In honour of Pong's 40th anniversary, publisher Atari is now taking entries for what it calls the "Pong Indie Developer Challenge," it said today. For a shot at winning $US100,000 and a publishing agreement with Atari, you can dream up your own version of Pong and draw up "at the very least" a design document.
You have until March 31 to submit your take on Pong, after which it will be judged by a panel including legendary Atari founder Nolan Bushnell. Three winners will get prize money and the chance to publish their games on the Apple Store.
At least one indie developer has a problem with the way Atari has approached this contest. International Game Developers Association Chair Brian Robbins wrote an article on Gamasutra today condemning the 40-year-old publisher for what he says appears to be a "thinly veiled [attempt] to snatch up great ideas on ridiculously bad terms".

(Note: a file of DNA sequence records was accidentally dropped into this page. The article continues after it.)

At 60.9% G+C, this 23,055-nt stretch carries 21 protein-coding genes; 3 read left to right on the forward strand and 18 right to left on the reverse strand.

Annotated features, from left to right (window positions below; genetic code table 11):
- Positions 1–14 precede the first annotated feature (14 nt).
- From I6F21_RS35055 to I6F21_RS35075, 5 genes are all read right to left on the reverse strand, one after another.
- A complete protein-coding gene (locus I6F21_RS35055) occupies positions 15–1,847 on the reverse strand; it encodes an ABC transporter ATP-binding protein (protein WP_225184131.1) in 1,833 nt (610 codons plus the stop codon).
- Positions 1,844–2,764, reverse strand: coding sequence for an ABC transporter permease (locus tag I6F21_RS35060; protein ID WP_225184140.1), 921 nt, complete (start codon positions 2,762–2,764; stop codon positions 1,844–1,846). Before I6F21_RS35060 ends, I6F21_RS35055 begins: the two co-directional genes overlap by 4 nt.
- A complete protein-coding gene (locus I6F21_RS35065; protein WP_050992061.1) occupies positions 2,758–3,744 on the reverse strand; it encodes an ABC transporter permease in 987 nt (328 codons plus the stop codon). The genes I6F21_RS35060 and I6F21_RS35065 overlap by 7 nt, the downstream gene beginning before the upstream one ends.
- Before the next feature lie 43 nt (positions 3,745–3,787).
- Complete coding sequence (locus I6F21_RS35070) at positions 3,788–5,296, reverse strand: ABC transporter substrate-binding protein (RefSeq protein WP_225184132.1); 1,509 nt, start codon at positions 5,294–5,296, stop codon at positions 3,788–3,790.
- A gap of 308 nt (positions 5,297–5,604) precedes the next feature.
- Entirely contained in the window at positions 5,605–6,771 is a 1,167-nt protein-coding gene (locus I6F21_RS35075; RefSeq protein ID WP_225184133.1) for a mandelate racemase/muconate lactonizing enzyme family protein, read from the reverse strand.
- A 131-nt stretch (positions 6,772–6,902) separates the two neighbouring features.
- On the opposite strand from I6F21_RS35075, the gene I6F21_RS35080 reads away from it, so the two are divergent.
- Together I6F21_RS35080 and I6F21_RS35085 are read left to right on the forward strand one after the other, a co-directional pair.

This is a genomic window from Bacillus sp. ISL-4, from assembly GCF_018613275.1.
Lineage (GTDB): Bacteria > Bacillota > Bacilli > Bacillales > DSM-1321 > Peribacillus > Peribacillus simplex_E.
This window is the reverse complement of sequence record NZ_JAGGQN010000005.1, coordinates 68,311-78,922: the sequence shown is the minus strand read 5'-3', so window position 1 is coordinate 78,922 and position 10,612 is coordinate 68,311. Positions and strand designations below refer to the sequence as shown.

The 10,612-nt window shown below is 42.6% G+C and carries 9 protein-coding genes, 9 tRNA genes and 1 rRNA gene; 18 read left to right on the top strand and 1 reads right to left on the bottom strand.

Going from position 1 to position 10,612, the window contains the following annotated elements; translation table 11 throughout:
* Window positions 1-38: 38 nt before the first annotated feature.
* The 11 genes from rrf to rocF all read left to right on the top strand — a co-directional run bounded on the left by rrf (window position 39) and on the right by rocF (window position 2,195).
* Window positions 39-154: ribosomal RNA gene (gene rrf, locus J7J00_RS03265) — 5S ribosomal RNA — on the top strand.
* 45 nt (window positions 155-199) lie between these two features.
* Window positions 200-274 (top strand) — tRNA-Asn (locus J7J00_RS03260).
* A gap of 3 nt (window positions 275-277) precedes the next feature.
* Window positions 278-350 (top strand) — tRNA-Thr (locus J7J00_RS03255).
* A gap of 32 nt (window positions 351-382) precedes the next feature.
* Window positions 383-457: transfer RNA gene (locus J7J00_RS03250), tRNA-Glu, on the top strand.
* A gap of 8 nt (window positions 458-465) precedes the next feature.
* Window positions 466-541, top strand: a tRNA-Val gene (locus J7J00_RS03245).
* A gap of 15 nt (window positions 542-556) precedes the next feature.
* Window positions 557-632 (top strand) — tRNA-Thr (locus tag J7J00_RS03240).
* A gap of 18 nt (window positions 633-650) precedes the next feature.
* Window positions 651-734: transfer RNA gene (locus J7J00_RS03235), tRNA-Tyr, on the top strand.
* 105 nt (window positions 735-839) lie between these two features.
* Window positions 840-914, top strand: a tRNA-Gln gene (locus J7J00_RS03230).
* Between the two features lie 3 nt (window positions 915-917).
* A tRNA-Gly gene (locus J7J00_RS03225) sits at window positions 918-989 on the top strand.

Atari wins big as they get to cherry pick the very best ideas developers submit with absolutely no risk or costs. They then stand to make a huge profit on the resulting product long with terms that practically guarantee they will be profitable long before the developers see any sort of reasonable return for their efforts.
This kind of contest preys on developers who want to jump at the chance to work with a huge brand, and think it could be a great opportunity to make their big break. The reality is that the terms of this contest [exploit] developers and only provide benefit to the sponsors putting it on.
Pong Indie Developer Challenge [Atari]